Dreaming of paradise

A Palestinian shepherd watches over his sheep in the West Bank town of Beit Sahour near Bethlehem, August 2008. (Luay Sababa/MaanImages)


“I had a dream last night,” Sami (not his real name) told my teammates and me while we sat munching sliced tomatoes and olives one hot afternoon. Sami told us that in his dream he had climbed to the top of one of the pine trees at the edge of Havot Ma’on, an illegal Israeli settlement outpost. Below him, Sami could see Israeli settlers stealing the fodder that he uses to feed his sheep.

“Come down here,” one of the settlers called up to Sami. “No, no,” he said. “I’ll up stay here.” But the settler reached up into the tree and pulled Sami down to the ground. “They tried to kill me,” he explained. He wrapped his hands around his throat to show how the settlers in his dream had choked him. “And then I woke up.”

Sami says that his children often have nightmares like the one he described. They used to have even more, he told us, but now his village is more organized and more successful in nonviolently resisting the attacks of Israeli settlers. Still, to get to school in al-Tuwani Sami’s children must walk between an Israeli settlement and its outpost, along a road where adult settlers have attacked them with chains and stones. Because the violence against the children has attracted media attention, they are now escorted by the Israeli military. Seeing Sami’s children greet me with smiles and laughter is a delight, but also it feels strange, like a dream.

A week ago, I looked out on Havot Ma’on from on a hillside where I had never sat before. As I saw the settlement outpost from a new angle, I found myself filled with jealousy. Before me on the wooded outpost, in adjacent valleys, and in the neighboring houses of Ma’on settlement, settlers moved around freely, without fear of attack or arrest. My first reaction was “They have so much space!” The sight of the ever-expanding settlement reminded me of another evening when Sami asked my teammates and I to watch for settlers as he and his family made their way home to Magher al-Abeed. Sure enough, as the family climbed over the hills a car left the settlement and sped after them. “Thank you, thank you!” Sami cried, when I called to tell him settlers were coming. Over the cell phone I could hear him calling to his family, telling them to run home. “What a nightmare,” I said to myself.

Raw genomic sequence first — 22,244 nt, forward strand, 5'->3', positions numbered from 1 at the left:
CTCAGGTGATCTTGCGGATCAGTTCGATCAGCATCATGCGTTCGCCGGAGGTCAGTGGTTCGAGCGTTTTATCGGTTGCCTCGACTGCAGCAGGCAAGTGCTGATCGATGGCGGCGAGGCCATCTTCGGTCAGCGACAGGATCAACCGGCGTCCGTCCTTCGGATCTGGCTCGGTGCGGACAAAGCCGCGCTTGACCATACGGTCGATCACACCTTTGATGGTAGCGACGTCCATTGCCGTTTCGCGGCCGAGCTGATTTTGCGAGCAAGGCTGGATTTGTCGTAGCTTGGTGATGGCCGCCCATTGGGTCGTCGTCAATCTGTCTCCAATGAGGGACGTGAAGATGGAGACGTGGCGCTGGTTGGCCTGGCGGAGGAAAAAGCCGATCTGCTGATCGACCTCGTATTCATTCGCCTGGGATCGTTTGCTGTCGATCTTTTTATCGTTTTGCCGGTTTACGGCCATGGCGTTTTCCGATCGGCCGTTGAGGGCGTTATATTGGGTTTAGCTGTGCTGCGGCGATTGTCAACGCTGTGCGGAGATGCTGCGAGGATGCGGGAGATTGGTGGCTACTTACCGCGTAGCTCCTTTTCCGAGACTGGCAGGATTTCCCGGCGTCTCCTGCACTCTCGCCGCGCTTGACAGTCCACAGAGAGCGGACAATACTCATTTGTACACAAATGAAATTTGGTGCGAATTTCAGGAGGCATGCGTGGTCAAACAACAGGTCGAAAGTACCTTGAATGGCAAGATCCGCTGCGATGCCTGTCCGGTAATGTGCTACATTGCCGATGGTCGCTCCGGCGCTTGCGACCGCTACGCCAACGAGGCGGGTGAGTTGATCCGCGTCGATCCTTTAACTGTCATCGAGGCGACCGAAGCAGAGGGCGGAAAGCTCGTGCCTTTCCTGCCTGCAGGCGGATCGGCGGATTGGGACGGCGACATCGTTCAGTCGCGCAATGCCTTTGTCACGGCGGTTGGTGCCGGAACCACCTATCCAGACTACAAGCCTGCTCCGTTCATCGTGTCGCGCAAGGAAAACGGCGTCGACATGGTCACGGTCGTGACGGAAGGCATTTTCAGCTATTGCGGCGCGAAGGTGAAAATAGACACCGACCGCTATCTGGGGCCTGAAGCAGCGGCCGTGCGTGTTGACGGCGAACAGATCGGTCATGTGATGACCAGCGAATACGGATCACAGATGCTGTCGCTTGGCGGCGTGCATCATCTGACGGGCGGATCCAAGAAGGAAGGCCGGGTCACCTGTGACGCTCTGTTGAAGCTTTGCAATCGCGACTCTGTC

Rarely do dreams of Israeli settlers and soldiers disturb my sleep, but I lately find it increasingly difficult to put my faith in a dream of a better future for Sami and his family. A taxi driver recently quipped to me, “If we have peace, we are in paradise.” Sitting on a hillside watching the sunset stain the sky, paradise is certainly the word for what I see. But every day the Israeli government seems to have less will to deal with the extremist Israeli settlers who terrorize Palestinians like Sami. The longer I live in Palestine the less certain a future of peace and justice feels to me.

But sometimes when I meet the children coming to school in the morning, Sami’s daughter Diana catches my eye. Diana is still in primary school, but she walks with commanding dignity. I stand beside Diana as she explains to the Israeli soldiers who escort her to school that they arrived late and did not meet the children at the correct location. “You have to come by 7:30,” she insists. And as I watch this little girl speak to the soldiers with such conviction, my despair eases. For a moment, I stop wondering, “When will this nightmare end?” and begin to think, “How much longer can this injustice possibly continue?” In the face of Palestinian children dreaming of a better tomorrow, surely today’s horrors cannot stand for long.

Joy Ellison is an American activist with Christian Peacemaker Teams, an organization that supports Palestinian nonviolent resistance. She lives in al-Tuwani, a small village in the South Hebron Hills that is nonviolently resisting settlement expansion and violence. She writes about her experiences on her blog, “I Saw it in Palestine.”